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Asked to donate at the register? Feel free to say ‘bah humbug’

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Asked to donate at the register? Feel free to say noEver experience “donation shaming”?

It’s a common practice, especially during the holidays, for cashiers at grocery stores and big box retailers to ask you if you want to donate a few dollars to a charity along with your purchase.

“I’d like to say no. I spent twenty minutes clipping coupons to save $5 and now I’m giving half of it to a charity I don’t know anything about,” you tell yourself, as you obediently nod and hand over your money. “At least it’s going to a good cause.”

But being put on the spot in front of the cashier and other customers isn’t a great reason to donate to a charity, says Sandra Miniutti, vice president of the charity-rating website Charity Navigator.

“I think it’s a difficult call to make when you’re in the moment of trying to check out, and you’re juggling your bags and maybe your kids. It’s a difficult thing to be asked, ” Miniutti says. “Many times donors don’t know much about the charity behind the appeal, and it may not be a cause that’s in line with their personal philanthropic goals.”

In fact, customers should feel no guilt at all about turning retailers’ charity appeals down, even if it’s only for a couple of bucks, she says.

“It’s not the type of money that’s going to change the world, but I do think customers shouldn’t hesitate to say ‘no’ because you don’t know anything about that charity, what their mission is about or whether they’re efficient, effective or a worthy cause,” Minuitti says.

There are 1 million public charities in the U.S., and the sad truth is that plenty of them are squandering their donations and doing little or nothing to advance the cause they claim.

“It’s important for donors to be aware that the nonprofit sector is huge,” Miniutti says. “We see a lot of scandals around issues that really pull at the heartstrings. Anything that supports heroes, whether it be our local policemen or returning war veterans. Issues around children; I mean, who doesn’t want to make a donation to help a kid have a wish or get some medical treatment?”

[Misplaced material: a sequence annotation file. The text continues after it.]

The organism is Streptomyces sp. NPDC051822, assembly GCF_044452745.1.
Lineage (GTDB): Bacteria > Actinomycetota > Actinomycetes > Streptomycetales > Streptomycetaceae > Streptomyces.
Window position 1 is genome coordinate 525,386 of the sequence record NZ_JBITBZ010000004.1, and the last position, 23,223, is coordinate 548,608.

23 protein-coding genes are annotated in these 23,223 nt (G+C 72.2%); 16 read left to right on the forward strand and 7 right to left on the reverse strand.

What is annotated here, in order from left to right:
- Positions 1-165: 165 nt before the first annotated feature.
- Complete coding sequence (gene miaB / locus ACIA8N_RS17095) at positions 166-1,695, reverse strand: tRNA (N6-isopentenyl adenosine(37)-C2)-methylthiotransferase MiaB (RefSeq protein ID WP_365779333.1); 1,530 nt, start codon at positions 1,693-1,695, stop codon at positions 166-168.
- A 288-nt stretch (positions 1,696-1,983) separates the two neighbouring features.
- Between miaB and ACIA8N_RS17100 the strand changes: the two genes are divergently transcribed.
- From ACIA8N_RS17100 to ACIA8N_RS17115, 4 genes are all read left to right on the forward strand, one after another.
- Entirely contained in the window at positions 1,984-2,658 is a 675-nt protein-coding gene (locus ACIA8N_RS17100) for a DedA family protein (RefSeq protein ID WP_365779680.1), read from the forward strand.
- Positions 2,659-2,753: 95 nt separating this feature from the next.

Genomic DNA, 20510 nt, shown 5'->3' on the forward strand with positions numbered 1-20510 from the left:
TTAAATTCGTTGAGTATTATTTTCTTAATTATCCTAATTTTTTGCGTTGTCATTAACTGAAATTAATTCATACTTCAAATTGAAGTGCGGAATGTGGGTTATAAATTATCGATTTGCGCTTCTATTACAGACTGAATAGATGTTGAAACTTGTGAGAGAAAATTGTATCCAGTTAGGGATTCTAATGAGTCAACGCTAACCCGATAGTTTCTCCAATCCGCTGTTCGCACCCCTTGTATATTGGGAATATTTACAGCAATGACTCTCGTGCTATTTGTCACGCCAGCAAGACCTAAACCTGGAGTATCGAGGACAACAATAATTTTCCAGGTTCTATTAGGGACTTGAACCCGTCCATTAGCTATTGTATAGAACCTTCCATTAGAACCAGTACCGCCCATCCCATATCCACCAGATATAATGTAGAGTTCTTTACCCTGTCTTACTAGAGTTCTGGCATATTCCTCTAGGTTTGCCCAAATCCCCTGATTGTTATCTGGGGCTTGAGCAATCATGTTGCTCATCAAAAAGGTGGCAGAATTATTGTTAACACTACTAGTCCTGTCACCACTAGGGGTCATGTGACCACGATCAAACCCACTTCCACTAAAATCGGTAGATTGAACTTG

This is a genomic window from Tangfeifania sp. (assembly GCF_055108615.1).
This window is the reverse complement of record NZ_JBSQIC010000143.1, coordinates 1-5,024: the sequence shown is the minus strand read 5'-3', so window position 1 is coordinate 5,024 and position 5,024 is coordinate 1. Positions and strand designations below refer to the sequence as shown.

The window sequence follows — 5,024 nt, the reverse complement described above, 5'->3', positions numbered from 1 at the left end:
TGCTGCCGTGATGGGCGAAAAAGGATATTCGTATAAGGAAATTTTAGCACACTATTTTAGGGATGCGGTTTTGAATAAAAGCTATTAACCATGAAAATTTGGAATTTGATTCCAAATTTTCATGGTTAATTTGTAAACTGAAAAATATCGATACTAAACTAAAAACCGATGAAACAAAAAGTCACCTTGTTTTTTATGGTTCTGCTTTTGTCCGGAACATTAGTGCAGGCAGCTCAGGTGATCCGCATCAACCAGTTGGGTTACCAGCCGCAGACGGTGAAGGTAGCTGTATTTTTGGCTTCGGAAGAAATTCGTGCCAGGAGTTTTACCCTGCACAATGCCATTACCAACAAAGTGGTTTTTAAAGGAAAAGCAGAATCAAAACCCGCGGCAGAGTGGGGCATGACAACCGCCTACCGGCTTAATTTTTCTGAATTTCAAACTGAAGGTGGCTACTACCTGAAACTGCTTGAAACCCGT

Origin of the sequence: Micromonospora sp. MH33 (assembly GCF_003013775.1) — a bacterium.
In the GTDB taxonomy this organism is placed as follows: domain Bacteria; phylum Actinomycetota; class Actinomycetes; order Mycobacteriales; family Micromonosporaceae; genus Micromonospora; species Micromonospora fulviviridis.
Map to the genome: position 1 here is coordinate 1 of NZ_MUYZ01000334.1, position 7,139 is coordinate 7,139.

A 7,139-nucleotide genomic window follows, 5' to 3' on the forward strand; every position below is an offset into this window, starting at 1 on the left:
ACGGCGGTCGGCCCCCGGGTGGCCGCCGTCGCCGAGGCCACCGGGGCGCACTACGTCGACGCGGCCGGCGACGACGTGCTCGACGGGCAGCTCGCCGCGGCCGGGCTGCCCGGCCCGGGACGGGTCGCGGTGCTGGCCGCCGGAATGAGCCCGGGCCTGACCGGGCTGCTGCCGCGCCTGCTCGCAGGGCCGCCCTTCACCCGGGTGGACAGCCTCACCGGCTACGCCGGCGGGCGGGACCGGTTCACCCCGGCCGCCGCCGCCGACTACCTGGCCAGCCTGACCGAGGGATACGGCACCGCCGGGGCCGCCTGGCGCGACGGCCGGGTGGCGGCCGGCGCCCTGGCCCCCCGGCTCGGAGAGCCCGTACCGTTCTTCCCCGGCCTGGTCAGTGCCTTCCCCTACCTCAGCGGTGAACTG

Investigators at the Tampa Bay Times and The Center for Investigative Reporting found that one children’s charity, Kids Wish Network, spent just 3 cents on the dollar actually helping kids.

Of the 7,000 charities rated by Charity Navigator, less than 30 percent got the highest 4-star rating based on criteria such as how much of their funds they spend on administrative costs versus actually helping people, how much they have to spend to raise funds and how transparent and accountable their leadership is.

But even if a charity you’re being solicited to donate to is doing a great job advancing a cause the retailer likes, it may not be one you believe in.

“Presumably, the corporation or the retailer has done some due diligence, but again, at a minimum, that doesn’t mean that their interest in charitable causes matches yours,” Minuitti says.

The bottom line: Consumers need to be skeptical when considering which charities to support, and that ain’t happening in the checkout line at Target with five people waiting behind you and your baby screaming in your face.

A better approach is thinking about causes you want to support, find charities that are doing that well, and giving them your money instead, she says. That way you’ll know your money is actually working toward something you’d want, and get a tax break, to boot.

What do you think? Do you ever donate at the register?

(Photo: Flickr user ElCapitanBSC)

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20 Responses to “Asked to donate at the register? Feel free to say ‘bah humbug’”

  1. Matt says:

    AMEN! Thank you, thank you, thank you for writing this. I often feel obligated or like I’m being put in the spotlight… “DO YOU WANT TO HELP OUT THE LESS FORTUNATE/HOMELESS/HUNGRY?”… in front of others. It drives me crazy. Thanks for shedding more light on the subject. I will continue to say, no thanks and donate to causes I have researched and believe in. Great article!

  2. Alistair says:

    Just say “no thank you I prefer to give to charities directly.”

  3. Kathryn says:

    Actually; at the grocery store I’m always curious when they have a brown bag, already bagged for donation; and they ask you if you want to purchase it for charity. Are they selling it at their cost ? (in essence, are they asking you to purchase more for their gain also?)
    If anyone knows the answer, please advise.
    Thank you.

    • libertyanne says:

      I agree. Why doesn’t the store just give the food directly to charity. The big ones especially have plenty of money. Write a check from the store and leave us alone. We spend enough money on groceries as it is.

  4. Cindy says:

    I never donate to whatever charity is being touted by the store/cashier. I also don’t like to be put on the spot or to sound like a Scrooge. So I always answer “Not this time, thanks!” with a smile. It’s still a no, but for all anyone within hearing distance knows, I may have given just yesterday or the last time I was at the store. And I don’t need to explain that I prefer other charitable donation avenues.

  5. Nancy says:

    Thanks for the affirming post. I can now let go of my guilt. I do say no but have felt uncomfortable at times saying no.